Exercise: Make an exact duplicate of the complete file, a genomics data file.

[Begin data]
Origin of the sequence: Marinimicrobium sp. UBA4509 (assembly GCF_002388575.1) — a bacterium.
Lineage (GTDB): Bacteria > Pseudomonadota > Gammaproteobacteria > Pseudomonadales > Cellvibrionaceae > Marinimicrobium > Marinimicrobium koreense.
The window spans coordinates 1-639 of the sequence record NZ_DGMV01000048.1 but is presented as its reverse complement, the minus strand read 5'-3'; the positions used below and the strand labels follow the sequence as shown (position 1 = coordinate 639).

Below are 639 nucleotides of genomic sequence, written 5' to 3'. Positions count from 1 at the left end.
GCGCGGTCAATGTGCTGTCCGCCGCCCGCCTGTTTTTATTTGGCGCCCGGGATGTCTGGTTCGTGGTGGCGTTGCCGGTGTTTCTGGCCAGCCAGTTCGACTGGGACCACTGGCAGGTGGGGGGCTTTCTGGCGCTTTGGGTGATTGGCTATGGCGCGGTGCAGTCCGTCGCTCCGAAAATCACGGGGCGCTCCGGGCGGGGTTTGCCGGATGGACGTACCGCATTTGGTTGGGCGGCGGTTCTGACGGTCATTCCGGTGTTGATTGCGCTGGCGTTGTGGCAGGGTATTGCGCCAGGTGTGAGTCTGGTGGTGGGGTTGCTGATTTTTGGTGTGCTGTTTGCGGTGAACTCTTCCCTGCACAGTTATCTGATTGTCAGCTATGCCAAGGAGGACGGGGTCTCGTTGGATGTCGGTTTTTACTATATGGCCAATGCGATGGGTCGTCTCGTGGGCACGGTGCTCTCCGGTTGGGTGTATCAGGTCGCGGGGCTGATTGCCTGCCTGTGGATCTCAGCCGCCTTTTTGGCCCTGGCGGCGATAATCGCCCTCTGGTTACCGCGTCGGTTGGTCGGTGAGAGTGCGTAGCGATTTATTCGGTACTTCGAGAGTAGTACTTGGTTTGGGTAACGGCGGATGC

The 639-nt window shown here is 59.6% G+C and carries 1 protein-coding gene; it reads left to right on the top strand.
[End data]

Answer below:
Origin of the sequence: Marinimicrobium sp. UBA4509 (assembly GCF_002388575.1) — a bacterium.
Lineage (GTDB): Bacteria > Pseudomonadota > Gammaproteobacteria > Pseudomonadales > Cellvibrionaceae > Marinimicrobium > Marinimicrobium koreense.
The window spans coordinates 1-639 of the sequence record NZ_DGMV01000048.1 but is presented as its reverse complement, the minus strand read 5'-3'; the positions used below and the strand labels follow the sequence as shown (position 1 = coordinate 639).

Below are 639 nucleotides of genomic sequence, written 5' to 3'. Positions count from 1 at the left end.
GCGCGGTCAATGTGCTGTCCGCCGCCCGCCTGTTTTTATTTGGCGCCCGGGATGTCTGGTTCGTGGTGGCGTTGCCGGTGTTTCTGGCCAGCCAGTTCGACTGGGACCACTGGCAGGTGGGGGGCTTTCTGGCGCTTTGGGTGATTGGCTATGGCGCGGTGCAGTCCGTCGCTCCGAAAATCACGGGGCGCTCCGGGCGGGGTTTGCCGGATGGACGTACCGCATTTGGTTGGGCGGCGGTTCTGACGGTCATTCCGGTGTTGATTGCGCTGGCGTTGTGGCAGGGTATTGCGCCAGGTGTGAGTCTGGTGGTGGGGTTGCTGATTTTTGGTGTGCTGTTTGCGGTGAACTCTTCCCTGCACAGTTATCTGATTGTCAGCTATGCCAAGGAGGACGGGGTCTCGTTGGATGTCGGTTTTTACTATATGGCCAATGCGATGGGTCGTCTCGTGGGCACGGTGCTCTCCGGTTGGGTGTATCAGGTCGCGGGGCTGATTGCCTGCCTGTGGATCTCAGCCGCCTTTTTGGCCCTGGCGGCGATAATCGCCCTCTGGTTACCGCGTCGGTTGGTCGGTGAGAGTGCGTAGCGATTTATTCGGTACTTCGAGAGTAGTACTTGGTTTGGGTAACGGCGGATGC

The 639-nt window shown here is 59.6% G+C and carries 1 protein-coding gene; it reads left to right on the top strand.